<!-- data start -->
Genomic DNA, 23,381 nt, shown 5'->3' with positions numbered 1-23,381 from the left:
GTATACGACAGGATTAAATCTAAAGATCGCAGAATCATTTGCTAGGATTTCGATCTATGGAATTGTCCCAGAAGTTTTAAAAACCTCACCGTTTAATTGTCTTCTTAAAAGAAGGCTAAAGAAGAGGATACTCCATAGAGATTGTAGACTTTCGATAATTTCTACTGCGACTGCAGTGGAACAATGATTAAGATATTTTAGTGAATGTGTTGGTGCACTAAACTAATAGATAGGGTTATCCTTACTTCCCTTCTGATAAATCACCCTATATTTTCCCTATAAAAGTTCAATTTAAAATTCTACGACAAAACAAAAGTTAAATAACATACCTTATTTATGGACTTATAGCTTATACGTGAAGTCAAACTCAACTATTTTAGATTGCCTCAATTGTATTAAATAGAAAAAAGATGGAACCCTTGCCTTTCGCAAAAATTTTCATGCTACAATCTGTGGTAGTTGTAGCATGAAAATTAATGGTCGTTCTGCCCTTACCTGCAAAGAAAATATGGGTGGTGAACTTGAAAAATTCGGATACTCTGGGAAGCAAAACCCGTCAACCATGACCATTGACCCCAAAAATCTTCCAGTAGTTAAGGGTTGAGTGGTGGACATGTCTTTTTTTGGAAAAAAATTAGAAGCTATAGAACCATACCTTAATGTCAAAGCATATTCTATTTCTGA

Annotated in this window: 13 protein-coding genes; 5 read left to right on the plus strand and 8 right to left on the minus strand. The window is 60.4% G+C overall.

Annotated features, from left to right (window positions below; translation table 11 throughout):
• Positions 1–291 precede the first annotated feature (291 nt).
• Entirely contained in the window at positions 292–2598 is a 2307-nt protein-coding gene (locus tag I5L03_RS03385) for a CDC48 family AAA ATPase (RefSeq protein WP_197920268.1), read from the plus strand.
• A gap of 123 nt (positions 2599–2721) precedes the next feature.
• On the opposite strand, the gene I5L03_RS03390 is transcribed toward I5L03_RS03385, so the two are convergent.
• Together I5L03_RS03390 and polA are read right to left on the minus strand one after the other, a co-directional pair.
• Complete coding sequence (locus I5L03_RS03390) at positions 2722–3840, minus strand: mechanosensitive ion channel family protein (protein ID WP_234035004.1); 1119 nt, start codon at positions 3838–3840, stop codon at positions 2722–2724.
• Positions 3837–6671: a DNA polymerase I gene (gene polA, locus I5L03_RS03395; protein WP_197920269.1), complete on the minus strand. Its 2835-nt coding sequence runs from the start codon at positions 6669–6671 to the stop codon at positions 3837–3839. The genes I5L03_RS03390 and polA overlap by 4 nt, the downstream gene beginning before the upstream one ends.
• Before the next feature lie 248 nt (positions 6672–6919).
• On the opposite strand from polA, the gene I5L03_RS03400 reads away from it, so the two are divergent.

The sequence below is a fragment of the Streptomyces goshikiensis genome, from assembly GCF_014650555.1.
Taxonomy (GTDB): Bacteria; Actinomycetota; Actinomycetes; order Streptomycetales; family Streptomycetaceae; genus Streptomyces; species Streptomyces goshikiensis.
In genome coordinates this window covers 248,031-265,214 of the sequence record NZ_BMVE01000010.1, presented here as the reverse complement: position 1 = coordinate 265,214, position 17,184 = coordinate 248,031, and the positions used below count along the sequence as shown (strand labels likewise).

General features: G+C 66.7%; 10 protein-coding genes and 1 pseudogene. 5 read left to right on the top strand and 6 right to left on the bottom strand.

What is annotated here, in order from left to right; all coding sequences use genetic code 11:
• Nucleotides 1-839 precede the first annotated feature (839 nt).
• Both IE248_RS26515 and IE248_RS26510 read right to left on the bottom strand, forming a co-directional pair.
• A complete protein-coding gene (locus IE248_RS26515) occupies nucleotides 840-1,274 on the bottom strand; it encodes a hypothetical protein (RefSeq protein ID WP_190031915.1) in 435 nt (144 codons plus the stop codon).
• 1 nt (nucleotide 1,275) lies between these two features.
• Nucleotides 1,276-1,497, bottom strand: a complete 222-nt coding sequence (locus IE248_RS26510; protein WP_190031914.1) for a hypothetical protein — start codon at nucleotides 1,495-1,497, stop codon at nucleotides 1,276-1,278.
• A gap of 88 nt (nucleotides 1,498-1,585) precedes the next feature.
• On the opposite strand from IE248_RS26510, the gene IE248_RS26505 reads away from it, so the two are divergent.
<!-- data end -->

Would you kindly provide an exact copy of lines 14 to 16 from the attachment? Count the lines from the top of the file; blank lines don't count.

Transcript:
The sequence below is a fragment of the Streptomyces goshikiensis genome, from assembly GCF_014650555.1.
Taxonomy (GTDB): Bacteria; Actinomycetota; Actinomycetes; order Streptomycetales; family Streptomycetaceae; genus Streptomyces; species Streptomyces goshikiensis.
In genome coordinates this window covers 248,031-265,214 of the sequence record NZ_BMVE01000010.1, presented here as the reverse complement: position 1 = coordinate 265,214, position 17,184 = coordinate 248,031, and the positions used below count along the sequence as shown (strand labels likewise).